Nowadays, as an author and speaker, I have to guard my heart against busyness driven by a desire for others’ approval. I want my work—my speaking, my blogging, my social media activity and monthly newsletters—to be motivated purely by love for Jesus and my readers as opposed to my need for public acknowledgement and a publisher’s smile.

So how do we stop worshiping the idol of approval?

By coming to a renewed understanding of God’s love for us. Imagine! He loves us enough to die for us, cleanse us from guilt and shame, hold us in His hand, guide us along the best pathway for our life, fill us with His presence through the indwelling Holy Spirit, and care for our needs now and through our old age.

The God who created heaven and earth is crazy in love with us.

“Our fears for today, our worries about tomorrow, and even the powers of hell can’t keep God’s love away. Whether we are high above the sky or in the deepest ocean, nothing in all creation will ever be able to separate us from the love of God that is revealed in Christ Jesus our Lord” (Romans 8:38-39 NLT).

Romans 8-28 floral

Understanding God’s immeasurable love for us sets us free from the idol of approval. Perfectionism, a need for control, and busyness motivated by a need for others’ nods and smiles no longer drive us. Instead, we walk in freedom and inner peace knowing God loves and accepts us. What else matters?

I’d love your feedback on these thoughts. Do you agree? Disagree? Can you relate to what I’m talking about, or am I the only one who’s dealt with/is dealing with the idol of approval?

#bgbg2 #IdolOfApproval #devotions

12 Responses to “3 Signs That We’re Bowing to the Idol of Approval”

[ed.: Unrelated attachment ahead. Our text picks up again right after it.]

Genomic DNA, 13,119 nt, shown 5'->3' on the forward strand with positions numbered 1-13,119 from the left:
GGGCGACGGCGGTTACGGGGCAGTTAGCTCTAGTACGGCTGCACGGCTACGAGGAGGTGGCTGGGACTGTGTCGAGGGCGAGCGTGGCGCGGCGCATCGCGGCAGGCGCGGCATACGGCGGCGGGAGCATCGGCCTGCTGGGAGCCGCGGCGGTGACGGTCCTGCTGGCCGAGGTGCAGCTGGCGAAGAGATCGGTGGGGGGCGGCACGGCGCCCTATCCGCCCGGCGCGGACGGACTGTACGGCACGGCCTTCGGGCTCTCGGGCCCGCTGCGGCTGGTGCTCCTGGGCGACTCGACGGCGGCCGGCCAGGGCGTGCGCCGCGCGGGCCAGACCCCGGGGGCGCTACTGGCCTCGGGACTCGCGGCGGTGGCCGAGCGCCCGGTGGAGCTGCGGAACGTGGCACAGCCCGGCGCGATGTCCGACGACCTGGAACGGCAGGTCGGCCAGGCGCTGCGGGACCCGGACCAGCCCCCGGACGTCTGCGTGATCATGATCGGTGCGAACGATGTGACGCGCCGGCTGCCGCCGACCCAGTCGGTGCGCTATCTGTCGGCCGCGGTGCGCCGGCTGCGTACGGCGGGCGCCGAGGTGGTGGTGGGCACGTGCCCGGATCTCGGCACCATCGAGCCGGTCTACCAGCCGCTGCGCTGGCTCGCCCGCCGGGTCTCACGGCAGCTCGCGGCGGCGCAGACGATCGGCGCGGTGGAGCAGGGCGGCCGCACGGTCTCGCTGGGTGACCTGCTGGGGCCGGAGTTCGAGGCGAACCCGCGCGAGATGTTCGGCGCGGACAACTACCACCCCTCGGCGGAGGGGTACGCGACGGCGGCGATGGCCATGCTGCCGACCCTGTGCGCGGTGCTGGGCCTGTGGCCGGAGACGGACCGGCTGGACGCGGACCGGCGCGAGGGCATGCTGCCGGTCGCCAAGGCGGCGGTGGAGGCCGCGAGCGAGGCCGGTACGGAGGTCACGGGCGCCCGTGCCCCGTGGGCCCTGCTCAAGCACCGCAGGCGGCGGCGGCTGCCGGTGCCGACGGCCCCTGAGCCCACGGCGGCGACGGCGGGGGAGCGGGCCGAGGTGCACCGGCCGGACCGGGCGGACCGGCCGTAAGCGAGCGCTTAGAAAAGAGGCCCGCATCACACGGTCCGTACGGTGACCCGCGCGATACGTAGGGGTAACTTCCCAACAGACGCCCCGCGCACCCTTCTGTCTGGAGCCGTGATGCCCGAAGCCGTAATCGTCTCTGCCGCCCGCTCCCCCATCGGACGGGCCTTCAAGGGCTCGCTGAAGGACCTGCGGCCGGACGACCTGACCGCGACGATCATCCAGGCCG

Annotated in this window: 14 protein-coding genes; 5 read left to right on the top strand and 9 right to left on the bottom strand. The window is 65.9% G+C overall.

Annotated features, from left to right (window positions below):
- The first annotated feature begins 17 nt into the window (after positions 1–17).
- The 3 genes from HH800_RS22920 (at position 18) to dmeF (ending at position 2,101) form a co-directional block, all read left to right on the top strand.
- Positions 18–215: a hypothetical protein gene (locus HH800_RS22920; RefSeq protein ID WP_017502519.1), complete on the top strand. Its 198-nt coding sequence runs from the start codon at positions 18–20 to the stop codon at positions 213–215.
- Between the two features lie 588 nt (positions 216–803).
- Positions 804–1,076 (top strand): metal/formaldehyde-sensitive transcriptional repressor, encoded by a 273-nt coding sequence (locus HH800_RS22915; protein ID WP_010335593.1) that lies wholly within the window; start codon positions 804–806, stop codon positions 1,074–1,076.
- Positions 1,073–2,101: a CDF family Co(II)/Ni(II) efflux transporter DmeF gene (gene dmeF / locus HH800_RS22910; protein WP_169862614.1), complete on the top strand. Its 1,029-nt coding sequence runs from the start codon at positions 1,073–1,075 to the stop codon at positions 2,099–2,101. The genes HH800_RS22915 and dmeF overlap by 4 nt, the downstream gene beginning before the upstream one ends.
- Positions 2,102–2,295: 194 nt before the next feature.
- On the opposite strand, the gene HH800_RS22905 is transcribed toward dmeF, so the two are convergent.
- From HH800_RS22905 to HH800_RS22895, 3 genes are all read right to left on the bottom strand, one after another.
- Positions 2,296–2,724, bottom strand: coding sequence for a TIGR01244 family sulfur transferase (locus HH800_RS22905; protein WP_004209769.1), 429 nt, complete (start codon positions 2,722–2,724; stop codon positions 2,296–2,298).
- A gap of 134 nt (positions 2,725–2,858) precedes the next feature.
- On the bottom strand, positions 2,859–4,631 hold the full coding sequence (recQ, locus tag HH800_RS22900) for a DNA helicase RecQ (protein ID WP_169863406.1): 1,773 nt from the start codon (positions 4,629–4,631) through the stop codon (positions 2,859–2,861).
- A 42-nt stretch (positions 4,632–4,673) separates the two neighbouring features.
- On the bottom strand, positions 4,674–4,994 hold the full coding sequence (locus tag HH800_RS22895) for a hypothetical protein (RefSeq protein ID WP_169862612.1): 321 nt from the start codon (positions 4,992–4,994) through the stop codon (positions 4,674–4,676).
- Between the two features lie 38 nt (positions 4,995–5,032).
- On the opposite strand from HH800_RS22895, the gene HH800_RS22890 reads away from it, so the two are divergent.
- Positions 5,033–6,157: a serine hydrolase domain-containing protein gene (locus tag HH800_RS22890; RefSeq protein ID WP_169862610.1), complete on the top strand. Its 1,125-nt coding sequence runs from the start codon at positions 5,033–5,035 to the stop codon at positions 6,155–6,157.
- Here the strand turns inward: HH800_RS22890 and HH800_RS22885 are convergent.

1. Marge Bennett

    I am learning to live to please God only, (because of former disasters), but I don’t believe that can be done, without dealing with people. Now God has given me great love, for those who have hurt me in the past, and I can’t even believe how much love I have for all of them. I know I don’t need to please them, or do anything for them, but when led by the Holy Spirit, all the right relationships happen. It’s so much better.
    Our God is faithful………and it’s good to never quit…..never give up…………God is not going to give up on us! Bless His Name!

    Reply
    • Grace

      Marge, hearing how God has given you such victory over painful relationships thrills me. So does knowing that He will, indeed, never give up on us.

      Reply
  2. Nancy Griggs

    This is very good. It is so easy to get caught up in wanting others approval for what we are doing. I try to think of everything I do as service to the Lord and only want His praise for a job well done.

    Reply
    • Grace

      You have a great attitude, Nancy. I often pray, “Father, please help me to do this task as an act of worship to You.” That helps keep my head in the right space.